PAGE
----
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Response to HMIC policing and mental health report

A report released today by HMICFRS (Her Majesty’s Inspectorate of Constabulary and Fire & Rescue Services) clearly shows the overwhelming demand placed on police services by dealing with people who have mental health issues.

The report ‘Policing and mental health: picking up the pieces’, states that people with mental health issues are being let down, placing an intolerable burden on police officers and staff.

The report praises the “supportive, considerate and compassionate” way that police forces deal with people who are struggling with mental health but goes on to highlight the critical lack of resources in the mental health system. The main issue is the lack of appropriate care for people, which in turn leads to the police being relied on to provide emergency cover.

Dorset Police and Crime Commissioner Martyn Underhill said: “Today’s report highlights how much mental health issues have become central to policing. Mental health problems will affect one in four of us during our lifetime and it is absolutely right that frontline officers who are the first on the scene when responding to people in crisis have an understanding of these issues.

“I am a passionate advocate for driving forward improvements in this area, and am proud that Dorset Police has a close working relationship with mental health professionals, as well as local authority partners and third sector organisations involved in mental health.

“Our Street Triage Scheme sees trained mental health professionals advising response officers, while embedded mental health staff within custody centres have helped to bridge the gap in services and ultimately better support those in crisis. The Force is also working with partners, to create a suite of operational policies that we all use when dealing with vulnerable individuals in mental health crisis. This sharing of policies means that we all work to deliver the same standard.

“We have been delivering mental health training to our staff, which with partners’ support now includes student officers visiting mental health facilities, and speaking to staff to understand their perspective. I applaud our partners in launching the first Dorset Retreat at Hanneman House in Bournemouth which has reduced police demand hugely, and puts people approaching crisis in the right place at the right time.

“However, this report also demonstrates the additional demand that is now routinely being placed on our officers. To quote the report’s title, police are now being left to pick up the pieces, and overstretched officers across the country sadly find themselves being left with responsibility for some of the most vulnerable people in society, who would be far better dealt with in the hands of other agencies.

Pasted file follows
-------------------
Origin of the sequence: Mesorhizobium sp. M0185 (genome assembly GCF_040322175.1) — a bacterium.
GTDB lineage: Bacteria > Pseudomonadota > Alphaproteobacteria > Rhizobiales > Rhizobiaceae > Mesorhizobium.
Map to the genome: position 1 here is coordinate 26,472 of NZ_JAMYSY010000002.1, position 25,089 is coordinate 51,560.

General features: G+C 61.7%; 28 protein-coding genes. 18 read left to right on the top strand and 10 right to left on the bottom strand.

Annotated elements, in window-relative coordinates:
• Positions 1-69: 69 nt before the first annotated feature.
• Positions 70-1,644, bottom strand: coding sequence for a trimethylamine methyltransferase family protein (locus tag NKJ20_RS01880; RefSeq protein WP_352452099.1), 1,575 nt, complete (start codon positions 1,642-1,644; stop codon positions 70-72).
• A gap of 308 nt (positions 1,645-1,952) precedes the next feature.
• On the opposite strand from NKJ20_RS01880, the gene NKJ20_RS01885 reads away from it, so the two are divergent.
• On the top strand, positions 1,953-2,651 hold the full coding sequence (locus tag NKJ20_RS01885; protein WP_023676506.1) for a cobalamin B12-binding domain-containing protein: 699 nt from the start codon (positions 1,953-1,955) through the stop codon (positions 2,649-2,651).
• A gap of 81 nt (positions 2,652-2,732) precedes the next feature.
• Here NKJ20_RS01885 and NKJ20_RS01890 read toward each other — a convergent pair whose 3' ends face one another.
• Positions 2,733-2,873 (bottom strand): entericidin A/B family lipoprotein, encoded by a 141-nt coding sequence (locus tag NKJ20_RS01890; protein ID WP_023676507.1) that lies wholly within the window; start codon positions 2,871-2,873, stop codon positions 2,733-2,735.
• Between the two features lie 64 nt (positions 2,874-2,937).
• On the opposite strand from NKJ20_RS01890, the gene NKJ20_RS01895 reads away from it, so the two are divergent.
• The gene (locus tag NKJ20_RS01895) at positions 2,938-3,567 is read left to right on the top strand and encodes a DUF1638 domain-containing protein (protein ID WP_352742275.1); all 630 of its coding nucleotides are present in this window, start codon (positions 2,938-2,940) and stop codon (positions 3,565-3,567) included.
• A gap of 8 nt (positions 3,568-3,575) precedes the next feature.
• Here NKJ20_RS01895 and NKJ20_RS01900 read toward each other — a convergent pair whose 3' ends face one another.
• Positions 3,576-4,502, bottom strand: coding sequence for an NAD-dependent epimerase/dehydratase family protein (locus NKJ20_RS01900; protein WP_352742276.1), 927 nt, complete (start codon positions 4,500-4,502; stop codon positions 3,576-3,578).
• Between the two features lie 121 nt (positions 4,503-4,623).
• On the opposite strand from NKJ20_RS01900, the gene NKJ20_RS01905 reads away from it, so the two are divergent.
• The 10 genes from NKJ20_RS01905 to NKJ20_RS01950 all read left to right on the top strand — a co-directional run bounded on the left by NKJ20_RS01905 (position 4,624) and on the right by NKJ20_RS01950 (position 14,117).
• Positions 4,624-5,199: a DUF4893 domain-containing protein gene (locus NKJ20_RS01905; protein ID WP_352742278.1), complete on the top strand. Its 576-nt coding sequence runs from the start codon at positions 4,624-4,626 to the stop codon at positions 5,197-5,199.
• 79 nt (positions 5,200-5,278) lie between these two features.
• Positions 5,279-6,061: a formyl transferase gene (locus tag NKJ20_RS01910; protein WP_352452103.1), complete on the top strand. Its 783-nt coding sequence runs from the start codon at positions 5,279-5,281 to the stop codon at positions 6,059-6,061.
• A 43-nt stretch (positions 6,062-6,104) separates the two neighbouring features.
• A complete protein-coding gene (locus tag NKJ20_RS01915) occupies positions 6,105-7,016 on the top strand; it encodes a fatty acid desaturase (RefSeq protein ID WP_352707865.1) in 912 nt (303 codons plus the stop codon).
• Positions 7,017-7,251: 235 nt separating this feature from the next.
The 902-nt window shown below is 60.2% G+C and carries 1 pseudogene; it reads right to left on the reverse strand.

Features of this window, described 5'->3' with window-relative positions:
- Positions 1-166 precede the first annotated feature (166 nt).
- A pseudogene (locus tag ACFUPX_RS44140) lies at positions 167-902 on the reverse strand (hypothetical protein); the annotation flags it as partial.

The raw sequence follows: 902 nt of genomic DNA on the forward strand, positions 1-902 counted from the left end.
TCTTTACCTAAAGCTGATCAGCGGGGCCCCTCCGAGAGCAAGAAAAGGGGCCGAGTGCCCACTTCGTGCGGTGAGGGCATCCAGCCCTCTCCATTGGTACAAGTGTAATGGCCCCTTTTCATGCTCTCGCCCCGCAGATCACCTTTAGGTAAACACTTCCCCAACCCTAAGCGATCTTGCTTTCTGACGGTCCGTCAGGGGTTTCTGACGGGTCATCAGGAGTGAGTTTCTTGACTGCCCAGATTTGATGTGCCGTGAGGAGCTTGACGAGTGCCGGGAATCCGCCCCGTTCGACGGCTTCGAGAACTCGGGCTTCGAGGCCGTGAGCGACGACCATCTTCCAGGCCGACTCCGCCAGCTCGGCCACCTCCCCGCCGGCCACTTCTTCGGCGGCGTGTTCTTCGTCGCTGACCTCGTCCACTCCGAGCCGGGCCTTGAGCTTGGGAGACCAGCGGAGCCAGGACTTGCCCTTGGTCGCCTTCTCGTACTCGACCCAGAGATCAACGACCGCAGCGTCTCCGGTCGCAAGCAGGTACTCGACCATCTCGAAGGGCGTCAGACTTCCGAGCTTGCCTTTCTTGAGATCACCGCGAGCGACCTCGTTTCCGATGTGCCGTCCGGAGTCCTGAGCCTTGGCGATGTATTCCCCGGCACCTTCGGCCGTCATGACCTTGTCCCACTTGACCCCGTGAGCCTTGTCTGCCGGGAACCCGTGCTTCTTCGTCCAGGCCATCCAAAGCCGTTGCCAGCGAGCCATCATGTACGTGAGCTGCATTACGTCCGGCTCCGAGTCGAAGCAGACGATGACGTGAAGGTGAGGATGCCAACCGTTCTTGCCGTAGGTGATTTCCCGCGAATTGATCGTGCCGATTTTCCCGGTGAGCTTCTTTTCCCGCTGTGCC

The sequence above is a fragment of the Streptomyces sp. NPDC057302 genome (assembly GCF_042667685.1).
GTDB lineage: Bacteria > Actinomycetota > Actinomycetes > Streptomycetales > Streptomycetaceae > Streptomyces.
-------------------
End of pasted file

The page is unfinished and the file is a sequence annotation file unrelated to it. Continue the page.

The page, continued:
“I welcome this report and will be looking closely at the recommendations. Already I can see that some of these, such as seeking the views of people with mental health problems and introducing early intervention work, are key ways to reduce demand and improve service.

“The Retreat is an example of early intervention, and we have also been supported by individual service users within the community willing to share their experiences to allow our staff to learn from this. However, it is vital that Dorset Police and other forces across the country receive proper funding in order to carry out this highly sensitive and important work to the best of their abilities.”

Assistant Chief Constable Jim Nye, said: “We recognise that our partners are working very hard to try to resolve this problem and this is something that we’ve raised with them. Our officers do a fantastic job dealing with people in crisis but a significant proportion of our time is now spent dealing with people experiencing serious mental health issues. Many of them feel their only recourse is to call us as other services are also so stretched.

 “We also focus on continued training for our officers, staff and call handlers resulting in them being able to identify people who may have mental health issues and ensure we are offering appropriate support.

 “We absolutely recognise that all public services are under pressure but people with mental health problems need better support from qualified experts. Our frontline officers and staff are not medically trained clinicians.”


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